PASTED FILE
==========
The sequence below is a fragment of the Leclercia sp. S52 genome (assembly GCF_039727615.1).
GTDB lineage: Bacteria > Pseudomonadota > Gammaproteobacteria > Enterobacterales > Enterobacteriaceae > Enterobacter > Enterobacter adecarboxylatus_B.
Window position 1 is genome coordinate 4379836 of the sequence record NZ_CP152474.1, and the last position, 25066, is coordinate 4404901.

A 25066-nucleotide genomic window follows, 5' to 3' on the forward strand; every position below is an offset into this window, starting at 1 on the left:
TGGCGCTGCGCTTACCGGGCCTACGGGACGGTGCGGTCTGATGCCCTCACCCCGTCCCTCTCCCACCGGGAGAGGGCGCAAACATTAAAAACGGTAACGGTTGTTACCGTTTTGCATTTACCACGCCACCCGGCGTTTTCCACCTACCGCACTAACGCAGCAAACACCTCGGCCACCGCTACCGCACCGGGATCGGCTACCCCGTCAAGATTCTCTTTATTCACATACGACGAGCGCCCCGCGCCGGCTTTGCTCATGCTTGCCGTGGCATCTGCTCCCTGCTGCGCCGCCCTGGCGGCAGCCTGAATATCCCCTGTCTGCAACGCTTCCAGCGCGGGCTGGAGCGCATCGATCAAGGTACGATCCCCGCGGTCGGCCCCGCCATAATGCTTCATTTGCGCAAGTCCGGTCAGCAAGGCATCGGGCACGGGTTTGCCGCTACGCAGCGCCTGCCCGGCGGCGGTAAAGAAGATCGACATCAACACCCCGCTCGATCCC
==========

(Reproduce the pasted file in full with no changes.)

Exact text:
The sequence below is a fragment of the Leclercia sp. S52 genome (assembly GCF_039727615.1).
GTDB lineage: Bacteria > Pseudomonadota > Gammaproteobacteria > Enterobacterales > Enterobacteriaceae > Enterobacter > Enterobacter adecarboxylatus_B.
Window position 1 is genome coordinate 4379836 of the sequence record NZ_CP152474.1, and the last position, 25066, is coordinate 4404901.

A 25066-nucleotide genomic window follows, 5' to 3' on the forward strand; every position below is an offset into this window, starting at 1 on the left:
TGGCGCTGCGCTTACCGGGCCTACGGGACGGTGCGGTCTGATGCCCTCACCCCGTCCCTCTCCCACCGGGAGAGGGCGCAAACATTAAAAACGGTAACGGTTGTTACCGTTTTGCATTTACCACGCCACCCGGCGTTTTCCACCTACCGCACTAACGCAGCAAACACCTCGGCCACCGCTACCGCACCGGGATCGGCTACCCCGTCAAGATTCTCTTTATTCACATACGACGAGCGCCCCGCGCCGGCTTTGCTCATGCTTGCCGTGGCATCTGCTCCCTGCTGCGCCGCCCTGGCGGCAGCCTGAATATCCCCTGTCTGCAACGCTTCCAGCGCGGGCTGGAGCGCATCGATCAAGGTACGATCCCCGCGGTCGGCCCCGCCATAATGCTTCATTTGCGCAAGTCCGGTCAGCAAGGCATCGGGCACGGGTTTGCCGCTACGCAGCGCCTGCCCGGCGGCGGTAAAGAAGATCGACATCAACACCCCGCTCGATCCC